Maritime futures beckon for Transnet trainees
It is plain sailing into a maritime career for 81 students who graduated from freight and logistics parastatal Transnet’s Maritime School of Excellence in Port Elizabeth yesterday.
The students, who were part of a record 513 Transnet graduates nationally, were treated to a swanky graduation ceremony hosted at the Boardwalk International Convention Centre yesterday.
Guest speaker and ceremony host was Transnet group chief executive Siyabonga Gama.
The graduates, who completed internationally recognised qualifications through the company’s specialized academy for marine and port operations, conducted their studies through the Port Elizabeth satellite campus of the Maritime School of Excellence – one of four Transnet schools of excellence.
Gama, who said this was the company’s highest number of graduates since 2013, said: “Now we no longer have to send people to Rotterdam [Netherlands] for training.”
The graduates were trained for careers as marine pilots, tug masters, engineers and operators of lifting equipment like ship-to-shore or gantry cranes.
According to Gama, Transnet’s training programmes are aligned with the company’s 10-year infrastructure investment programme which is valued at between R340-billion and R380-billion, its Market Demand Strategy and its customers’ business requirements.
Transnet has committed R7-billion towards skills development and training.
Since 2012, it has already ploughed some R60-million into training.
“We train more people than we require operationally, so we are training for our economy and are contributing towards national skills development and job creation,” Gama said.
Responding to questions during a tugboat display in the Port Elizabeth harbour prior to the graduation ceremony, Gama said on average Transnet retained and absorbed about 81% of its students after they had graduated through various company training programmes.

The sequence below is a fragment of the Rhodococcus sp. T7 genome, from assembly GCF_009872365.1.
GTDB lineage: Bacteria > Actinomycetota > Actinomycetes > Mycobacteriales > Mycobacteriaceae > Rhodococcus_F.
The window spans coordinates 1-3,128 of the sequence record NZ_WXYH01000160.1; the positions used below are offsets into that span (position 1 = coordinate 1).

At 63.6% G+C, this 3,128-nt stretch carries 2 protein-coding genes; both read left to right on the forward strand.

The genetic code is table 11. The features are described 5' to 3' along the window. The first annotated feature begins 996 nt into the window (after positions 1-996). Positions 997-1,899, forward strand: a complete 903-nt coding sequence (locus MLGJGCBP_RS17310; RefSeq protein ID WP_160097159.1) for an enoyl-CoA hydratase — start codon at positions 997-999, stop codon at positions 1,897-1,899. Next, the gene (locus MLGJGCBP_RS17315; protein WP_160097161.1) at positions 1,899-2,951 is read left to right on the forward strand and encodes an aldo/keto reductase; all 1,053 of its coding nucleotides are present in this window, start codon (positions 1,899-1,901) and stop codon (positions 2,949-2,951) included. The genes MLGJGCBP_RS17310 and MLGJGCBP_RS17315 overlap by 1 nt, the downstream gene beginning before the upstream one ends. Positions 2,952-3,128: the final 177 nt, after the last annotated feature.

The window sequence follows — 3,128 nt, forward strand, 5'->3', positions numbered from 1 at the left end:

“We have found in the past that the Gulf countries in particular have attracted [Transnet-trained] employees.”
Gama also commented briefly on the often contentious manganese operation at the harbour, which, while an important revenue stream for the parastatal, is one of two major operations in the port which are delaying the establishment of a waterfront development there.
He said following a recent slump in commodity prices, which had had an effect on its manganese operations, the company was seeing an upswing in the ore operations – which it is expanding into a 16-million-ton terminal.
While Gama did not comment on the timing of the relocation of the manganese terminal to the Port of Ngqura, he said the first phase of that operation – which entails 1 050km of “heavy haul” rail development between Port Elizabeth and the Northern Cape where the manganese was mined, is near completion.
After the relocation, the existing facility would first be rehabilitated before being used to establish the biggest car terminal in the southern hemisphere.